A key component to the town's future fiscal health will be on the table next week when the Legislative Council hears from the consultants it hired to advise it on whether it should consider pension obligation bonds.
The Segal Company will make the presentation to the council Jan. 31 at 7 p.m. in the Miller Library Complex Thornton Wilder Auditorium.
Last May the council approved hiring Segal to investigate and report back on whether the town should consider pension obligation bonds to shore up its pension fund, which is about $300 million short of where it should be.
But if the town were to go with the bonds, it would not be for the full amount, but for only about a third of the shortfall. Other measures have to be taken, town officials have said, such as union concessions and changes to the plan itself, for it to stay solvent.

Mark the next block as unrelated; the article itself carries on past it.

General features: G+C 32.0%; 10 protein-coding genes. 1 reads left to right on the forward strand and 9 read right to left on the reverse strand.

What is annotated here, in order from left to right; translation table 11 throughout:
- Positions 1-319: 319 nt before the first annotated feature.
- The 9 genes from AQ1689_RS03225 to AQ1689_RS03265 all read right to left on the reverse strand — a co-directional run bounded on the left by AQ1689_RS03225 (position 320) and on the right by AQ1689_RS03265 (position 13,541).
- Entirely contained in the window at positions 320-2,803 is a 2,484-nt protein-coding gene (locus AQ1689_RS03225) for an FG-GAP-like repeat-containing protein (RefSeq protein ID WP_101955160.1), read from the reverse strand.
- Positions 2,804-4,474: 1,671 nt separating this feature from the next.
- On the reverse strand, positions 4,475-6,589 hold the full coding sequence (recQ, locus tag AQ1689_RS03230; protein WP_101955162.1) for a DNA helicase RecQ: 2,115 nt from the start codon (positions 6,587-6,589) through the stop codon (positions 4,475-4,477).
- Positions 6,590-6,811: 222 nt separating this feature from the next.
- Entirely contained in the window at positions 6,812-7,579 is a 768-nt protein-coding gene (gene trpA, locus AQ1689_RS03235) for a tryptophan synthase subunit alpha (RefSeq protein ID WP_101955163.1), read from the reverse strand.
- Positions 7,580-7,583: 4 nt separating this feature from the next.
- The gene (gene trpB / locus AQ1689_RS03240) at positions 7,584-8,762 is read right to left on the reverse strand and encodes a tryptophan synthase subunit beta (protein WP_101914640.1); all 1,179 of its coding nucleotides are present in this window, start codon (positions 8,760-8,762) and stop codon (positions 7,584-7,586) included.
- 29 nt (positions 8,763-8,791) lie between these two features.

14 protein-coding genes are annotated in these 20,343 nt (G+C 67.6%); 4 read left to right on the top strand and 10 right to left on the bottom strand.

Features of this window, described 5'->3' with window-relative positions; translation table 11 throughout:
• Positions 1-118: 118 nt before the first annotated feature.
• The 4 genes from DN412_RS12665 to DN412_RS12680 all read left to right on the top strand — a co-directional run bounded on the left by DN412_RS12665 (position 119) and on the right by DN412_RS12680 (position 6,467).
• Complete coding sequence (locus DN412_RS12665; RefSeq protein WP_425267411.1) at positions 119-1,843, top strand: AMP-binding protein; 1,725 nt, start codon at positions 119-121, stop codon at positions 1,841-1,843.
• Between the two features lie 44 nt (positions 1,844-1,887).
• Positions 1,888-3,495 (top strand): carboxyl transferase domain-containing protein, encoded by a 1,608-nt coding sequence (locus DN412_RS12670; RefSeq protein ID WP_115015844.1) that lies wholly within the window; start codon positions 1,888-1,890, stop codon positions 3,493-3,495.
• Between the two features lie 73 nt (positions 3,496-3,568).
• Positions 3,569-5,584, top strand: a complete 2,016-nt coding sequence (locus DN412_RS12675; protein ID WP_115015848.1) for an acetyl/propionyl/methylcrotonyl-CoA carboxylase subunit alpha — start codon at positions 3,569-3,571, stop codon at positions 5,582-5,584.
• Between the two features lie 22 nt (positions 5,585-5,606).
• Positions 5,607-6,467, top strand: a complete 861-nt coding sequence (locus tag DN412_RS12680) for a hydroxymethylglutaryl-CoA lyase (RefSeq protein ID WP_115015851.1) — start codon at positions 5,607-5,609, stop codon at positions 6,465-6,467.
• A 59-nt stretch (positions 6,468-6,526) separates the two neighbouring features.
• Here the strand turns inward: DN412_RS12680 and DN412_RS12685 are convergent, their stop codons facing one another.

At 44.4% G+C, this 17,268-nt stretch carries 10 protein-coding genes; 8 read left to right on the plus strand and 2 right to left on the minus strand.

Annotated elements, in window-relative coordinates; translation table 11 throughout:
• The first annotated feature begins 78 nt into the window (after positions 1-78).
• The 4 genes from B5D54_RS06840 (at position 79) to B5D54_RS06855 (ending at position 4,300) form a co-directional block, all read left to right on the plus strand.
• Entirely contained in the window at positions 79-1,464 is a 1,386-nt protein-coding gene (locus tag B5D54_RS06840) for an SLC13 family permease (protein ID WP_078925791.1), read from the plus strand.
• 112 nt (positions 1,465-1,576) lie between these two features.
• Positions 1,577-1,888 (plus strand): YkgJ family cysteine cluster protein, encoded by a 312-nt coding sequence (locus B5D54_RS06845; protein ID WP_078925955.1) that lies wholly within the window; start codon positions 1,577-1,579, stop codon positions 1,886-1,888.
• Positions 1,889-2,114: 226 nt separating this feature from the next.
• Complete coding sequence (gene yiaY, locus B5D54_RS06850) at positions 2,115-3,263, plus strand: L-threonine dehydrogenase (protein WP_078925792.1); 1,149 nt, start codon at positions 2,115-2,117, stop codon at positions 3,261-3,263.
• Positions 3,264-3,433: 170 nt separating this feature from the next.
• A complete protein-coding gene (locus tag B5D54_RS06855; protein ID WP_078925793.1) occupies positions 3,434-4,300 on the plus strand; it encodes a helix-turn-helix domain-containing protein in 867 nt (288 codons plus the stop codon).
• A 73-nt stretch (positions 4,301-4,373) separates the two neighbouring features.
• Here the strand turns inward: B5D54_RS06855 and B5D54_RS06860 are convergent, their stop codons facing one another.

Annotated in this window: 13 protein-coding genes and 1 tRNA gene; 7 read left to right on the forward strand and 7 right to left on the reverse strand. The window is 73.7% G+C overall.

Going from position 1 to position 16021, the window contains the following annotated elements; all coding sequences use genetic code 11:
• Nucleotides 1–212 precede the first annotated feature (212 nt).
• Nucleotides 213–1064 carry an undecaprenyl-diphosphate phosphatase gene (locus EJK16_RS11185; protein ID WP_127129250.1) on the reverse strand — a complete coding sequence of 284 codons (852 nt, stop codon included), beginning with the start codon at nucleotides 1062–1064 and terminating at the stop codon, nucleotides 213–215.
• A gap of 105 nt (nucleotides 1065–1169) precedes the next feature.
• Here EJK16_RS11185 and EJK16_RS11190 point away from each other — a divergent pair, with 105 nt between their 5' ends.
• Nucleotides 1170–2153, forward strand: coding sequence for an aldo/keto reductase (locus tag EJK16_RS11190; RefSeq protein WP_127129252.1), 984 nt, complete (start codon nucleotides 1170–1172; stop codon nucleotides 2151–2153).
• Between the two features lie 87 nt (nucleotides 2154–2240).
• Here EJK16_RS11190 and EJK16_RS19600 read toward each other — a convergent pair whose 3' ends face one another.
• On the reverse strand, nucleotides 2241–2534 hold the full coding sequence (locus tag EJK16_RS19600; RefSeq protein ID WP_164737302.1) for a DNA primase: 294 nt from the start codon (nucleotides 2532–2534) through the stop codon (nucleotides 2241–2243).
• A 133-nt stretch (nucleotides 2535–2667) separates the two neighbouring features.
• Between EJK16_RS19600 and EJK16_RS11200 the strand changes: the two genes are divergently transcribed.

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The pension plan has been closed to new employees for several years. Newly hired employees are offered other options that do not add to the town's future pension burden, but the town is required to provide for those employees who were hired under the provisions of the fund or have already retired and are collecting under it.
If no action is taken and the fund is depleted, payments to retirees would have to be made from the operating budget, and taxes would have to increase to accommodate those payments.
The council will soon begin work on the 2013-14 budget and needs to decide how it will handle the issue of pension obligation bonds before that in order to know how much it needs to allocate to the pension fund. This year, it put $9 million toward the pension fund, those auditors recommended an allocation of $20 million.